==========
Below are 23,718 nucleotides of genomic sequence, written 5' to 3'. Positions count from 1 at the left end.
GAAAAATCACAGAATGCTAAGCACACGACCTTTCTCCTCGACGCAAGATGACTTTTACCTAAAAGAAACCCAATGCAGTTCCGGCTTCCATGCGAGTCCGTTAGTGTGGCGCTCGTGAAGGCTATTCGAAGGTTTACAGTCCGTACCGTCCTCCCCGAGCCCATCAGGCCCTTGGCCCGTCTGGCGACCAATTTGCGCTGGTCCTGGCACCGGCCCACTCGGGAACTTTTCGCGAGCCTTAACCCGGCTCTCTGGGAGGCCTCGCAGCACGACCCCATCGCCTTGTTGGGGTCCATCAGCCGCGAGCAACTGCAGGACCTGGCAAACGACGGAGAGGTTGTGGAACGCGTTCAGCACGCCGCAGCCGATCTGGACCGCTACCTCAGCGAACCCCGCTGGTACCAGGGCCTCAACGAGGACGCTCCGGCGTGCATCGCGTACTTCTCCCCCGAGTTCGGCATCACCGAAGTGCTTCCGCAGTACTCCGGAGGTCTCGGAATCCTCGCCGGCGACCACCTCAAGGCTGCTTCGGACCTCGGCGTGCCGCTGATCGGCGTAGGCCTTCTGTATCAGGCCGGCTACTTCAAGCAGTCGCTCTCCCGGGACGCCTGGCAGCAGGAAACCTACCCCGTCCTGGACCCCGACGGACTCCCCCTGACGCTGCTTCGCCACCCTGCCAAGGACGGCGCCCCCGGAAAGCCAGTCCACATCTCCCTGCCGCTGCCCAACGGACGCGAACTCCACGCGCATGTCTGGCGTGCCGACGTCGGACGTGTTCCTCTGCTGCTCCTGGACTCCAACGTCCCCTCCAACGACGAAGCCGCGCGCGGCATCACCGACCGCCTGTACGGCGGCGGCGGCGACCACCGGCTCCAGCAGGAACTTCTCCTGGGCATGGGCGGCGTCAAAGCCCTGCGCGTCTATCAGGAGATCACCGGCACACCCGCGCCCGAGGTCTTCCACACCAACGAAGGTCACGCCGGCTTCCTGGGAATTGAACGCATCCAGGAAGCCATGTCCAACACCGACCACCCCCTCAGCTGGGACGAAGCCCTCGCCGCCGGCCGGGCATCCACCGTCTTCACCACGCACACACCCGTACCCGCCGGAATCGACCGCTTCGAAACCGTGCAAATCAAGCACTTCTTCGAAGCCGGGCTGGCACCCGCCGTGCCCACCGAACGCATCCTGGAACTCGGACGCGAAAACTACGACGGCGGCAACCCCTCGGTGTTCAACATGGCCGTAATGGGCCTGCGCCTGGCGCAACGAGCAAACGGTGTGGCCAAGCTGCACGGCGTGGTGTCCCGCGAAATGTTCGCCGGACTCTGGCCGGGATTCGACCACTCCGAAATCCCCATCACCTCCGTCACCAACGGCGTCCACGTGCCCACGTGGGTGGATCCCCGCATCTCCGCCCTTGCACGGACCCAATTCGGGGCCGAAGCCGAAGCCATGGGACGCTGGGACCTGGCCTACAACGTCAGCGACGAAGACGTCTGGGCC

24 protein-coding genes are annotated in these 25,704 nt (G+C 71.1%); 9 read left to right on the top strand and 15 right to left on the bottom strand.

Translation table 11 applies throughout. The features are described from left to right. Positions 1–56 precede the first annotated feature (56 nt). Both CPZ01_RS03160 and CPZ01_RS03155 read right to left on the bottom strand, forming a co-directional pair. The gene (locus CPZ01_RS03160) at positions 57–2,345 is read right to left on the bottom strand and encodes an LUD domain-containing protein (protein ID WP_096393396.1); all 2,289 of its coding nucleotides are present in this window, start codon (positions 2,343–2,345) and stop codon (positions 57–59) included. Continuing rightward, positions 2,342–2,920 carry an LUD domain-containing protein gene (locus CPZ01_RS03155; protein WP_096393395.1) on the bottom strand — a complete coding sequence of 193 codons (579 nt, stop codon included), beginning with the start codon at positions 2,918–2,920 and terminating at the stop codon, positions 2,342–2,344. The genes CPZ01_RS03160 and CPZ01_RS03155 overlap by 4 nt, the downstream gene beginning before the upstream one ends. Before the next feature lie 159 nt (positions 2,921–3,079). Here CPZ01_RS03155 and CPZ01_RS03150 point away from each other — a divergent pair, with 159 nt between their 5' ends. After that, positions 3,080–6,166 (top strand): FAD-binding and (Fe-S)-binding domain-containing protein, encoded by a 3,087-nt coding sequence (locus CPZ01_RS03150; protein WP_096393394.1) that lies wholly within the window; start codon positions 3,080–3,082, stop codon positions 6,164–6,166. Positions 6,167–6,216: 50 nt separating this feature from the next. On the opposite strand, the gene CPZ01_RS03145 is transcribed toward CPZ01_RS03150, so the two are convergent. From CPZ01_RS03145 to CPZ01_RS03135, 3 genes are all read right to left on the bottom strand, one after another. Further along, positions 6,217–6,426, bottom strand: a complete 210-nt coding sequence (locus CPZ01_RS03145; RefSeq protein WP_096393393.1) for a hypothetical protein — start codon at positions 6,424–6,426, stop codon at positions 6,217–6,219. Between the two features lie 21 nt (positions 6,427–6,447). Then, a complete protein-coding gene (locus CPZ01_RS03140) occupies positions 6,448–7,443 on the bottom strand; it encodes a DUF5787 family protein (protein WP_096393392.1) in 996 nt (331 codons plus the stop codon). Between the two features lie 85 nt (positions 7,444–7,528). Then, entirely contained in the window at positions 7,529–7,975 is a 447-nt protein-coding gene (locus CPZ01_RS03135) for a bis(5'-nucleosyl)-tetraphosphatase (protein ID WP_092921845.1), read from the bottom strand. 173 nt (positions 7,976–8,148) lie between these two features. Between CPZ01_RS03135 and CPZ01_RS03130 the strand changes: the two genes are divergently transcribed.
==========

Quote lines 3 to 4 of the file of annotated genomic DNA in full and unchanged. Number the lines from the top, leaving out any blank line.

24 protein-coding genes are annotated in these 25,704 nt (G+C 71.1%); 9 read left to right on the top strand and 15 right to left on the bottom strand.

Translation table 11 applies throughout. The features are described from left to right. Positions 1–56 precede the first annotated feature (56 nt). Both CPZ01_RS03160 and CPZ01_RS03155 read right to left on the bottom strand, forming a co-directional pair. The gene (locus CPZ01_RS03160) at positions 57–2,345 is read right to left on the bottom strand and encodes an LUD domain-containing protein (protein ID WP_096393396.1); all 2,289 of its coding nucleotides are present in this window, start codon (positions 2,343–2,345) and stop codon (positions 57–59) included. Continuing rightward, positions 2,342–2,920 carry an LUD domain-containing protein gene (locus CPZ01_RS03155; protein WP_096393395.1) on the bottom strand — a complete coding sequence of 193 codons (579 nt, stop codon included), beginning with the start codon at positions 2,918–2,920 and terminating at the stop codon, positions 2,342–2,344. The genes CPZ01_RS03160 and CPZ01_RS03155 overlap by 4 nt, the downstream gene beginning before the upstream one ends. Before the next feature lie 159 nt (positions 2,921–3,079). Here CPZ01_RS03155 and CPZ01_RS03150 point away from each other — a divergent pair, with 159 nt between their 5' ends. After that, positions 3,080–6,166 (top strand): FAD-binding and (Fe-S)-binding domain-containing protein, encoded by a 3,087-nt coding sequence (locus CPZ01_RS03150; protein WP_096393394.1) that lies wholly within the window; start codon positions 3,080–3,082, stop codon positions 6,164–6,166. Positions 6,167–6,216: 50 nt separating this feature from the next. On the opposite strand, the gene CPZ01_RS03145 is transcribed toward CPZ01_RS03150, so the two are convergent. From CPZ01_RS03145 to CPZ01_RS03135, 3 genes are all read right to left on the bottom strand, one after another. Further along, positions 6,217–6,426, bottom strand: a complete 210-nt coding sequence (locus CPZ01_RS03145; RefSeq protein WP_096393393.1) for a hypothetical protein — start codon at positions 6,424–6,426, stop codon at positions 6,217–6,219. Between the two features lie 21 nt (positions 6,427–6,447). Then, a complete protein-coding gene (locus CPZ01_RS03140) occupies positions 6,448–7,443 on the bottom strand; it encodes a DUF5787 family protein (protein WP_096393392.1) in 996 nt (331 codons plus the stop codon). Between the two features lie 85 nt (positions 7,444–7,528). Then, entirely contained in the window at positions 7,529–7,975 is a 447-nt protein-coding gene (locus CPZ01_RS03135) for a bis(5'-nucleosyl)-tetraphosphatase (protein ID WP_092921845.1), read from the bottom strand. 173 nt (positions 7,976–8,148) lie between these two features. Between CPZ01_RS03135 and CPZ01_RS03130 the strand changes: the two genes are divergently transcribed.